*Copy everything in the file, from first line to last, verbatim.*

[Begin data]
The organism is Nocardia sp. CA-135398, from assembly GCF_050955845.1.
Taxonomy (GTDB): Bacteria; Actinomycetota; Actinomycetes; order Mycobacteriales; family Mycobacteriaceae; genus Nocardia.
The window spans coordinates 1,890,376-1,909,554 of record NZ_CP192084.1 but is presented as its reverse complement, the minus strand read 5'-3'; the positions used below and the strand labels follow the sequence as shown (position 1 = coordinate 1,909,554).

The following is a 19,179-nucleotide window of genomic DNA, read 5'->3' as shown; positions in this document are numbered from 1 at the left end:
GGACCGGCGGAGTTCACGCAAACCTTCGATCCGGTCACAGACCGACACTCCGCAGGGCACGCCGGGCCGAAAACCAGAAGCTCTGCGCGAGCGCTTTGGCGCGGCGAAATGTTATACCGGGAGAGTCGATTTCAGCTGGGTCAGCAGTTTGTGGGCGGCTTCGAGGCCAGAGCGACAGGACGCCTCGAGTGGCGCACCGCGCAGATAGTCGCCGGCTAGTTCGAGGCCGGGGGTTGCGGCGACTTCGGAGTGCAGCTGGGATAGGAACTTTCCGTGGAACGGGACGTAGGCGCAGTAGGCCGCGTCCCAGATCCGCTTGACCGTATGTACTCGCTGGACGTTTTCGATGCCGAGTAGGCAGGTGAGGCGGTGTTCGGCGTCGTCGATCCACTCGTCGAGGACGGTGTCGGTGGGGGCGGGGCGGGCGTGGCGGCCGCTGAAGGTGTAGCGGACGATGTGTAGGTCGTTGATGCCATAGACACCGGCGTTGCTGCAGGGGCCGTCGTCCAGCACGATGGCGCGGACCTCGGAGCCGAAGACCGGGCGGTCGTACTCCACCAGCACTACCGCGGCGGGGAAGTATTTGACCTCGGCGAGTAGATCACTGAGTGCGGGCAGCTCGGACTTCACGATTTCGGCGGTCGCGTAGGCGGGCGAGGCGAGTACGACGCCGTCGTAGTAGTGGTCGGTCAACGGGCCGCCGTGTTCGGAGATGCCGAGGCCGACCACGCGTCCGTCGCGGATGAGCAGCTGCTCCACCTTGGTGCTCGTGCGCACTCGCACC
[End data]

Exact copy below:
The organism is Nocardia sp. CA-135398, from assembly GCF_050955845.1.
Taxonomy (GTDB): Bacteria; Actinomycetota; Actinomycetes; order Mycobacteriales; family Mycobacteriaceae; genus Nocardia.
The window spans coordinates 1,890,376-1,909,554 of record NZ_CP192084.1 but is presented as its reverse complement, the minus strand read 5'-3'; the positions used below and the strand labels follow the sequence as shown (position 1 = coordinate 1,909,554).

The following is a 19,179-nucleotide window of genomic DNA, read 5'->3' as shown; positions in this document are numbered from 1 at the left end:
GGACCGGCGGAGTTCACGCAAACCTTCGATCCGGTCACAGACCGACACTCCGCAGGGCACGCCGGGCCGAAAACCAGAAGCTCTGCGCGAGCGCTTTGGCGCGGCGAAATGTTATACCGGGAGAGTCGATTTCAGCTGGGTCAGCAGTTTGTGGGCGGCTTCGAGGCCAGAGCGACAGGACGCCTCGAGTGGCGCACCGCGCAGATAGTCGCCGGCTAGTTCGAGGCCGGGGGTTGCGGCGACTTCGGAGTGCAGCTGGGATAGGAACTTTCCGTGGAACGGGACGTAGGCGCAGTAGGCCGCGTCCCAGATCCGCTTGACCGTATGTACTCGCTGGACGTTTTCGATGCCGAGTAGGCAGGTGAGGCGGTGTTCGGCGTCGTCGATCCACTCGTCGAGGACGGTGTCGGTGGGGGCGGGGCGGGCGTGGCGGCCGCTGAAGGTGTAGCGGACGATGTGTAGGTCGTTGATGCCATAGACACCGGCGTTGCTGCAGGGGCCGTCGTCCAGCACGATGGCGCGGACCTCGGAGCCGAAGACCGGGCGGTCGTACTCCACCAGCACTACCGCGGCGGGGAAGTATTTGACCTCGGCGAGTAGATCACTGAGTGCGGGCAGCTCGGACTTCACGATTTCGGCGGTCGCGTAGGCGGGCGAGGCGAGTACGACGCCGTCGTAGTAGTGGTCGGTCAACGGGCCGCCGTGTTCGGAGATGCCGAGGCCGACCACGCGTCCGTCGCGGATGAGCAGCTGCTCCACCTTGGTGCTCGTGCGCACTCGCACC